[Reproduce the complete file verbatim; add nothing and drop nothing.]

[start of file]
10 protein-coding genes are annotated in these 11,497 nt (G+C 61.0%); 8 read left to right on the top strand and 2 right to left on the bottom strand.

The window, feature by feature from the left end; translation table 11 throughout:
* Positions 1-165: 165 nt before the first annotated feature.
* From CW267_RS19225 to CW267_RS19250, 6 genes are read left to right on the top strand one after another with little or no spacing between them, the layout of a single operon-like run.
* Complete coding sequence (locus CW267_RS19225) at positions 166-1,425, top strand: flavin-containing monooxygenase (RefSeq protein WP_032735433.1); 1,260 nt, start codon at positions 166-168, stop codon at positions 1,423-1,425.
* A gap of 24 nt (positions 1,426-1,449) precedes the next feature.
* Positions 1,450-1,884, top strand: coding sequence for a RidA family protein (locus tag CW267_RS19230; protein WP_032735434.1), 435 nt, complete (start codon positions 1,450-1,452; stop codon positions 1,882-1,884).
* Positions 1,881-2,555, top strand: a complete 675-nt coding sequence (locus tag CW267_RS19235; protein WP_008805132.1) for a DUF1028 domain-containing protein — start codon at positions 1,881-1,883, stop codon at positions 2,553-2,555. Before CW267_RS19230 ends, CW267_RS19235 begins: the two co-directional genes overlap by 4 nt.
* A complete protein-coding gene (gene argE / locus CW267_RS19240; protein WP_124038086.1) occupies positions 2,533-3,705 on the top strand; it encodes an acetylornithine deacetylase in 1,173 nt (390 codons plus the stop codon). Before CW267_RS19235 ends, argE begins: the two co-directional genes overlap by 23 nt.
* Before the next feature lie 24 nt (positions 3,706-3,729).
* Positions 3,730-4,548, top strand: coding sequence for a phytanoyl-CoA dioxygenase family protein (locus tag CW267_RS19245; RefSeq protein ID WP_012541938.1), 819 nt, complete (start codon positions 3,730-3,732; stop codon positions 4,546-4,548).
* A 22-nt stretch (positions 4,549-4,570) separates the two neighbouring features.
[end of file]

10 protein-coding genes are annotated in these 11,497 nt (G+C 61.0%); 8 read left to right on the top strand and 2 right to left on the bottom strand.

The window, feature by feature from the left end; translation table 11 throughout:
* Positions 1-165: 165 nt before the first annotated feature.
* From CW267_RS19225 to CW267_RS19250, 6 genes are read left to right on the top strand one after another with little or no spacing between them, the layout of a single operon-like run.
* Complete coding sequence (locus CW267_RS19225) at positions 166-1,425, top strand: flavin-containing monooxygenase (RefSeq protein WP_032735433.1); 1,260 nt, start codon at positions 166-168, stop codon at positions 1,423-1,425.
* A gap of 24 nt (positions 1,426-1,449) precedes the next feature.
* Positions 1,450-1,884, top strand: coding sequence for a RidA family protein (locus tag CW267_RS19230; protein WP_032735434.1), 435 nt, complete (start codon positions 1,450-1,452; stop codon positions 1,882-1,884).
* Positions 1,881-2,555, top strand: a complete 675-nt coding sequence (locus tag CW267_RS19235; protein WP_008805132.1) for a DUF1028 domain-containing protein — start codon at positions 1,881-1,883, stop codon at positions 2,553-2,555. Before CW267_RS19230 ends, CW267_RS19235 begins: the two co-directional genes overlap by 4 nt.
* A complete protein-coding gene (gene argE / locus CW267_RS19240; protein WP_124038086.1) occupies positions 2,533-3,705 on the top strand; it encodes an acetylornithine deacetylase in 1,173 nt (390 codons plus the stop codon). Before CW267_RS19235 ends, argE begins: the two co-directional genes overlap by 23 nt.
* Before the next feature lie 24 nt (positions 3,706-3,729).
* Positions 3,730-4,548, top strand: coding sequence for a phytanoyl-CoA dioxygenase family protein (locus tag CW267_RS19245; RefSeq protein ID WP_012541938.1), 819 nt, complete (start codon positions 3,730-3,732; stop codon positions 4,546-4,548).
* A 22-nt stretch (positions 4,549-4,570) separates the two neighbouring features.